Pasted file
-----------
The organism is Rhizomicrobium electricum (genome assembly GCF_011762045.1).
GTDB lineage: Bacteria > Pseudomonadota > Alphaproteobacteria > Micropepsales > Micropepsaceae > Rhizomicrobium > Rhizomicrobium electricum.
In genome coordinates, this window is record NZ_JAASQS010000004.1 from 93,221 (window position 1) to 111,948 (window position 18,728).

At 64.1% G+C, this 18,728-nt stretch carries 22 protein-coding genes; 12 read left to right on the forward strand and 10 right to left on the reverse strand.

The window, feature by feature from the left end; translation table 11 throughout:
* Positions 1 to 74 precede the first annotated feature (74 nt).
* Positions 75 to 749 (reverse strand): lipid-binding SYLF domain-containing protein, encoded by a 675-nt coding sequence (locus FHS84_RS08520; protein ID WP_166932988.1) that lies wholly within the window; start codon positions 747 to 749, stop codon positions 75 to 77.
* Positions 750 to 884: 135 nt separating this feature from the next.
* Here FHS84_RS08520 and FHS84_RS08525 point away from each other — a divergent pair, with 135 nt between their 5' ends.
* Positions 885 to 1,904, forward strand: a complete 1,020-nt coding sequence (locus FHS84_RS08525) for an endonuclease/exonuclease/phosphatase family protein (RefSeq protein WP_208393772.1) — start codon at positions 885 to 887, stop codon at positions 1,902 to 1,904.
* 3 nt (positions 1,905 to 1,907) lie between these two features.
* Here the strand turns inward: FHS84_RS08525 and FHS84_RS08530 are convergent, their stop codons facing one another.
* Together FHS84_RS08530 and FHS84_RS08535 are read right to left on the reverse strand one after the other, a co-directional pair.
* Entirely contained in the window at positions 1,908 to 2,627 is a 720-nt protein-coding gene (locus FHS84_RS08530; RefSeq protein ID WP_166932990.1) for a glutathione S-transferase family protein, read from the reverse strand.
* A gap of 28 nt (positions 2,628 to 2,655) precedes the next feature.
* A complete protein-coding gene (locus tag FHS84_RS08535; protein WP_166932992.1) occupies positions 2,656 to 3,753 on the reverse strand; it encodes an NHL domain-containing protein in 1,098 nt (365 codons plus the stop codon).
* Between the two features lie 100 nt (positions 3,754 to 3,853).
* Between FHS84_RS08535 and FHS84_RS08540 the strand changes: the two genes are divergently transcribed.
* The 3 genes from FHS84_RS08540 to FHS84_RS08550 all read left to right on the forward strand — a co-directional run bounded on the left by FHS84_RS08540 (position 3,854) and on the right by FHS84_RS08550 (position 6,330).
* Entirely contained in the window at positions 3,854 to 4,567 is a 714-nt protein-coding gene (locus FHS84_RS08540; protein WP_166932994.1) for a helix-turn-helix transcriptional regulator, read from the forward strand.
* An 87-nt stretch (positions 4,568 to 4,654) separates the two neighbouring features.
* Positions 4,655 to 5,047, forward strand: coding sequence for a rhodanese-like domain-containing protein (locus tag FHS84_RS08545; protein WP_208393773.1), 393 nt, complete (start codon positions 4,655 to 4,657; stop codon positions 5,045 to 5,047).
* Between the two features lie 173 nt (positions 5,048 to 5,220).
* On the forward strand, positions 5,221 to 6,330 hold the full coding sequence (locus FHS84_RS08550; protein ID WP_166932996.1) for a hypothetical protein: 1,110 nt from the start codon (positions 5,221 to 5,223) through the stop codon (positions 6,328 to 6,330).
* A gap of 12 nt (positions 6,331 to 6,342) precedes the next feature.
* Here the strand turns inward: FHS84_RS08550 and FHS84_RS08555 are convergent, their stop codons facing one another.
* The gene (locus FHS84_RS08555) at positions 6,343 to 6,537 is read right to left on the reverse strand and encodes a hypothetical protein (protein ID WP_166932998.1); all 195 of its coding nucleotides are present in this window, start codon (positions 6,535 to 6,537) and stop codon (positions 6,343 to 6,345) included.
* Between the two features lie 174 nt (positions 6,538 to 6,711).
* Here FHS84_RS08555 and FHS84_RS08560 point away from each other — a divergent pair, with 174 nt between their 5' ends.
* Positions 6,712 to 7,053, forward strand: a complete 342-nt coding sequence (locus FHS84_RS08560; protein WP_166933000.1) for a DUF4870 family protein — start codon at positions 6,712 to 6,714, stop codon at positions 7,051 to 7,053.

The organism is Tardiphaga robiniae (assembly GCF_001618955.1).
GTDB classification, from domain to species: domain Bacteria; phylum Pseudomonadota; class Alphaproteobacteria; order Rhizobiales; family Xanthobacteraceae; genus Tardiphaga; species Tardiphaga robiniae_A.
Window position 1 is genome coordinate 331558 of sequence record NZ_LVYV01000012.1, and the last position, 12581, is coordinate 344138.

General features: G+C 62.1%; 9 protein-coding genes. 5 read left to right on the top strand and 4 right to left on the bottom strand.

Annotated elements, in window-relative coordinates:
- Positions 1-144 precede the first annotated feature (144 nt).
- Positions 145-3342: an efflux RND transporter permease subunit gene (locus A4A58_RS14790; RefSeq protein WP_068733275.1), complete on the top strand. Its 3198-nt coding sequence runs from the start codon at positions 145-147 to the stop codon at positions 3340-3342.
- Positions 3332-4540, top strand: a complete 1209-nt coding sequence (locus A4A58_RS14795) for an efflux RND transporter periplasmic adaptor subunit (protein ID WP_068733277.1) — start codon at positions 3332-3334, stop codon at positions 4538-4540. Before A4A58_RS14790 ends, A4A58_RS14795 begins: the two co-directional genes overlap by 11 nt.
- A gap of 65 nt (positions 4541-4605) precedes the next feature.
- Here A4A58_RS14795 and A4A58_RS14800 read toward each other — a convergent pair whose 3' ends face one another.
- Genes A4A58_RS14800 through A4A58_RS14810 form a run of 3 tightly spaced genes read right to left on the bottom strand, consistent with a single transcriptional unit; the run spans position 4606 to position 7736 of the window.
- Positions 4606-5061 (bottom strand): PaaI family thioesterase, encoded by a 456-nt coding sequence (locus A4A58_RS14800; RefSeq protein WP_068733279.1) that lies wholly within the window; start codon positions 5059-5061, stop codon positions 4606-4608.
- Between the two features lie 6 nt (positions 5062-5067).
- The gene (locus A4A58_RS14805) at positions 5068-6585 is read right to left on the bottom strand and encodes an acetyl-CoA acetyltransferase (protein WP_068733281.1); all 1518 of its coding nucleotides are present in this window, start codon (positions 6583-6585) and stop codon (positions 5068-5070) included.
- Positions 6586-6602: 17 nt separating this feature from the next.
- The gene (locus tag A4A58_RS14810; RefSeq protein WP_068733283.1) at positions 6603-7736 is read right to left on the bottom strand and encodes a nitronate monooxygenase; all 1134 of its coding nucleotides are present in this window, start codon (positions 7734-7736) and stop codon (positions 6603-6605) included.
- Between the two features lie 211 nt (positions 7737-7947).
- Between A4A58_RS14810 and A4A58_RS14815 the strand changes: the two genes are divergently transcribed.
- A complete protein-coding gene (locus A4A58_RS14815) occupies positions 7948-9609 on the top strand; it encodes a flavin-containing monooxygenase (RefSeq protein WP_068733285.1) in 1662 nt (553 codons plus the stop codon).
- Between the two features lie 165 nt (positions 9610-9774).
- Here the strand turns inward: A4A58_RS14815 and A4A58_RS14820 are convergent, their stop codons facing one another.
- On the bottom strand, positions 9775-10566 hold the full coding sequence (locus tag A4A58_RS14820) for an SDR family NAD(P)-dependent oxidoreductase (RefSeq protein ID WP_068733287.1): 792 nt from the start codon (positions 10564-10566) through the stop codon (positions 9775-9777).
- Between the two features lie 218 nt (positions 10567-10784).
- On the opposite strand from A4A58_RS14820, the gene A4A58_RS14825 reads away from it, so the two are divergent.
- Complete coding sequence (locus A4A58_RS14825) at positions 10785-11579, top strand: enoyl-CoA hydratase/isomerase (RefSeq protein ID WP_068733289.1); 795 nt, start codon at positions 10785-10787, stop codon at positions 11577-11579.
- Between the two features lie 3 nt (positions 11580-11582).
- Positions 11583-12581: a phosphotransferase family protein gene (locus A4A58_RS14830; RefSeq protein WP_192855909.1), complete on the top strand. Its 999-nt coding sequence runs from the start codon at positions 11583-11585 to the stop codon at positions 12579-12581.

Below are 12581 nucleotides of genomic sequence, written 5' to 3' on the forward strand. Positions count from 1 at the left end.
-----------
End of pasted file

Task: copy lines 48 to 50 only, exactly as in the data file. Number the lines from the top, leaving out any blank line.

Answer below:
- Between A4A58_RS14810 and A4A58_RS14815 the strand changes: the two genes are divergently transcribed.
- A complete protein-coding gene (locus A4A58_RS14815) occupies positions 7948-9609 on the top strand; it encodes a flavin-containing monooxygenase (RefSeq protein WP_068733285.1) in 1662 nt (553 codons plus the stop codon).
- Between the two features lie 165 nt (positions 9610-9774).